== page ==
EDITOR’S NOTE: The Jan. 12 earthquake is a reminder of aid futility in Haiti as well as an opportunity for the international community to consolidate stability in the country, writes Kara C. McDonald, international affairs fellow in residence at the Council on Foreign Relations. A few excerpts:
The January 12 earthquake that devastated Haiti’s capital, Port-au-Prince, is the first test of the Obama administration’s ability to mount a full-scale international disaster response, and it is no ordinary test. Haiti is the poorest nation in the hemisphere, with abysmal infrastructure, struggling to stabilize even before it was struck by four hurricanes eighteen months ago. Intractable political instability surges at regular intervals into wide-scale violence, and the UN force there, MINUSTAH, had just begun to see progress in stemming corruption and lawlessness.
The United Nations and the United States have focused on accounting for staff, attending to the critically wounded, and organizing wide-scale evacuation. The UN special representative there, Hedi Annabi, is still missing, an eerie reminder of the death of UN envoy Sergio Vieira de Mello in Iraq (killed in a terror bombing in Baghdad in 2003) and the heightened risks of operating as civilians in unstable environments. The devastation to existing response structures will further complicate the already treacherous mission. Many of those who best know the country, its contours and geography, both literal and political, are undoubtedly among the dead. Those who survived have experienced trauma and will also need relief and care. Yet even as the United States and United Nations look to help their own staff, they must move swiftly to broaden the scope of their assistance to the Haitian people.
A history of aid futility
Disasters in conflict-prone settings can easily exacerbate political fault lines over the months of recovery - all the more reason emergency responders, development experts, and policymakers be linked up in their efforts. In a statement less than one week ago, UN Special Representative Annabi spoke of the logistical hurdles of presidential and legislative elections set to begin February 28 and their importance for the country’s stability. The political process, so vital to Haiti’s stability, will undoubtedly be disrupted, and U.S. officials should be watching for the quake’s impact on Haiti’s political landscape.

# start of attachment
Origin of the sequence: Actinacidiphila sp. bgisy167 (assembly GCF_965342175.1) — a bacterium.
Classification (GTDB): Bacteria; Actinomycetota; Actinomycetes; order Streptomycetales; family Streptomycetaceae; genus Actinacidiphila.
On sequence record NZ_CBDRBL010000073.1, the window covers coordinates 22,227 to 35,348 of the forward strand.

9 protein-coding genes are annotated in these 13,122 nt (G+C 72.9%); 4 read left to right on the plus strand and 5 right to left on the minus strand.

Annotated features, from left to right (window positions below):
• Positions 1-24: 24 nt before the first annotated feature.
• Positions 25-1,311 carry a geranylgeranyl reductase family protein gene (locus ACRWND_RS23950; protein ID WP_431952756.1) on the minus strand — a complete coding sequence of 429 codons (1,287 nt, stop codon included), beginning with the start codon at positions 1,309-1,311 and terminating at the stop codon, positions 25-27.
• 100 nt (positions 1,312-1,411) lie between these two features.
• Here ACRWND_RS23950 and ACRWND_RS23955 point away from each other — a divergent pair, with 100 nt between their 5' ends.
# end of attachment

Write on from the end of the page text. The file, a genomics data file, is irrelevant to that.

The crisis will test the Obama administration’s ability to respond across this humanitarian and developmental context. That security can be threatened by natural disasters, political instability, or poverty is a mantra in twenty-first century development circles, but in Haiti, it’s all of the above.
Hope for renewed commitment
While an obvious setback to Haiti’s political and economic process, the disaster also provides an opportunity. Annabi last reported to the UN Security Council that Haiti is at a critical moment of opportunity and that now more than ever the support of the international community is needed to consolidate Haiti’s nascent stability. In response to the quake, the taps of international funding have been turned on with initial assistance pledges pouring in (the UN unleashed an initial $10 million in emergency funding and a funding appeal is expected in coming days), but the critical consideration is whether in the months ahead those pledges will be turned into a sustained commitment to Haiti’s long-term stability.
The desire to move fast and “do something” must be matched to what is a bitter opportunity to secure a more consistent and lasting commitment to Haiti’s political and social stability. Above all, this disaster is a reminder that the patchwork response to Haiti’s problems that ebbs and flows with its crises must end now.
Re-published with permission by the Council on Foreign Relations. Visit the original article.